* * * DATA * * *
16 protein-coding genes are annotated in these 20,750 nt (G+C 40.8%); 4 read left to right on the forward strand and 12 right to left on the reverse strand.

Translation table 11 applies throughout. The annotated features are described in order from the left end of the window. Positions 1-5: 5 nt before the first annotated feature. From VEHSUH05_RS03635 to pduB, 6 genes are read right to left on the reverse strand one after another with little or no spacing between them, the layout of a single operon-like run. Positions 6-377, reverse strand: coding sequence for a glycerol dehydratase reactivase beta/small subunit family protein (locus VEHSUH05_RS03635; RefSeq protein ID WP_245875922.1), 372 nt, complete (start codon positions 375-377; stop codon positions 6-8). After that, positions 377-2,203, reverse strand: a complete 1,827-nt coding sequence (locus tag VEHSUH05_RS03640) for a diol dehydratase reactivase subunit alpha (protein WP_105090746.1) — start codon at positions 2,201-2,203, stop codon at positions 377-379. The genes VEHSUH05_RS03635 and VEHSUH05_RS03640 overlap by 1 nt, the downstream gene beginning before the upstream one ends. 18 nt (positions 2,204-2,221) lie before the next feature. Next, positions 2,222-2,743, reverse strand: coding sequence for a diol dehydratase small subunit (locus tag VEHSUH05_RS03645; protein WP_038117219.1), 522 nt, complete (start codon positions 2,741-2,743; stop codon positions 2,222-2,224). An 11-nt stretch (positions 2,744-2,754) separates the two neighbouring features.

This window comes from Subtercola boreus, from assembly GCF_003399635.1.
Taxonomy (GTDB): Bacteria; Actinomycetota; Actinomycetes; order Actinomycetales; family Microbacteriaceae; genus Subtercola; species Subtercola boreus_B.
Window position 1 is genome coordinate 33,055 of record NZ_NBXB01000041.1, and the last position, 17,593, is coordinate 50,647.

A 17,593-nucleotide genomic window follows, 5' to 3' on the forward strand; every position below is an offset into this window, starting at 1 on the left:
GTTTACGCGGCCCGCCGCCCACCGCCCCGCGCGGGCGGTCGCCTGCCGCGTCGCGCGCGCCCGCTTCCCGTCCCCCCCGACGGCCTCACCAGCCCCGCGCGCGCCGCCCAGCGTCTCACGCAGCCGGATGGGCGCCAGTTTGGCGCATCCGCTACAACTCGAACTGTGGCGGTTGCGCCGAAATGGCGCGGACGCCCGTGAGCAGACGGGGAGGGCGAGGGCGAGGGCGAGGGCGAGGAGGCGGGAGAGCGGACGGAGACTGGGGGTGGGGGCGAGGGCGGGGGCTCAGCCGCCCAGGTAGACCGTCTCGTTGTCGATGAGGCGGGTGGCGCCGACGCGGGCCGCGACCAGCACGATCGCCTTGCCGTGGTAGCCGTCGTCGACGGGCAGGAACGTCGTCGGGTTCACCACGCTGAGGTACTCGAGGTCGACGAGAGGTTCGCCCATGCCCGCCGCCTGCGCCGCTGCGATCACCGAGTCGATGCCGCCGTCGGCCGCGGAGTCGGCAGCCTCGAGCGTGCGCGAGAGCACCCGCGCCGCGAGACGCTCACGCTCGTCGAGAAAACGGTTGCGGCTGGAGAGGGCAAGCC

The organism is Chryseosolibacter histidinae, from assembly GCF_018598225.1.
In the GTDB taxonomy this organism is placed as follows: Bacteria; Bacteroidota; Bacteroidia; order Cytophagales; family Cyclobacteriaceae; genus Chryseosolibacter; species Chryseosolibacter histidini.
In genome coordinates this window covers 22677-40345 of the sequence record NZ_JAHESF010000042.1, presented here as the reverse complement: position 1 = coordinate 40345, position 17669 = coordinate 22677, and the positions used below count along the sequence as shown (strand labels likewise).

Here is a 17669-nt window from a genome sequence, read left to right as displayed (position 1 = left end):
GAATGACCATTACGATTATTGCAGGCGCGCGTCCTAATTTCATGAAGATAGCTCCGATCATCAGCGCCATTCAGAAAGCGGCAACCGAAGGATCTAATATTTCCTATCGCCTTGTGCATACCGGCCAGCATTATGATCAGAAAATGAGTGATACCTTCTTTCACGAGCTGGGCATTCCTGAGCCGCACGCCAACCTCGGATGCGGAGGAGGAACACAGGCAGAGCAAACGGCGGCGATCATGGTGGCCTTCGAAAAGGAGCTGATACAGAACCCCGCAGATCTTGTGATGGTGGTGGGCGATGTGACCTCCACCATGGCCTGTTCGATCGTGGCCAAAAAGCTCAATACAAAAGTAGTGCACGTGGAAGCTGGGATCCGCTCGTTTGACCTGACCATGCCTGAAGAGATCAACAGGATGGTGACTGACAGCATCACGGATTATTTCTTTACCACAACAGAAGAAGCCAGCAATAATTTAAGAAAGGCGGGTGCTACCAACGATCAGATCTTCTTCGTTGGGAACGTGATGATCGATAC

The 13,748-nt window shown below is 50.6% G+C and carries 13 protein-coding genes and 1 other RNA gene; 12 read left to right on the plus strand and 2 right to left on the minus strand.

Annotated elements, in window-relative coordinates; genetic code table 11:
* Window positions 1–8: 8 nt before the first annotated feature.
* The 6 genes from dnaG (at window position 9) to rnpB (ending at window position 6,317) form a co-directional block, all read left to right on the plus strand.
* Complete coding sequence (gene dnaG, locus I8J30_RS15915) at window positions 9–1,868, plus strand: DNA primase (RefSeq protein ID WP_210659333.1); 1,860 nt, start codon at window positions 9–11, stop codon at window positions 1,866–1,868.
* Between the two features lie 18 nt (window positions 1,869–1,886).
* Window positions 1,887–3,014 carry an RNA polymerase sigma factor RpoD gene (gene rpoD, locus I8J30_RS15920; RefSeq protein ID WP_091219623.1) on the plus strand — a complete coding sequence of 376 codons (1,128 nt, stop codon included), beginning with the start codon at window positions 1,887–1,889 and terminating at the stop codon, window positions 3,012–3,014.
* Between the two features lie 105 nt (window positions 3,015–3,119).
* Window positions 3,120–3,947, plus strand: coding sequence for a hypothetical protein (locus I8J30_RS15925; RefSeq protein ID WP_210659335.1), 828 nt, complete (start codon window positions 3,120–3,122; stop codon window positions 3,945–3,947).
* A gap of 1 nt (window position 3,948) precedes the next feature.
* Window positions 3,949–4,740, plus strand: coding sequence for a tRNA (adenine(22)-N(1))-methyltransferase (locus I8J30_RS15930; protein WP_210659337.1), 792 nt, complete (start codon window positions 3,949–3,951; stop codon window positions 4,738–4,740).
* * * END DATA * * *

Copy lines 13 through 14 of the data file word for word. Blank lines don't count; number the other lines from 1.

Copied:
The 13,748-nt window shown below is 50.6% G+C and carries 13 protein-coding genes and 1 other RNA gene; 12 read left to right on the plus strand and 2 right to left on the minus strand.

Annotated elements, in window-relative coordinates; genetic code table 11: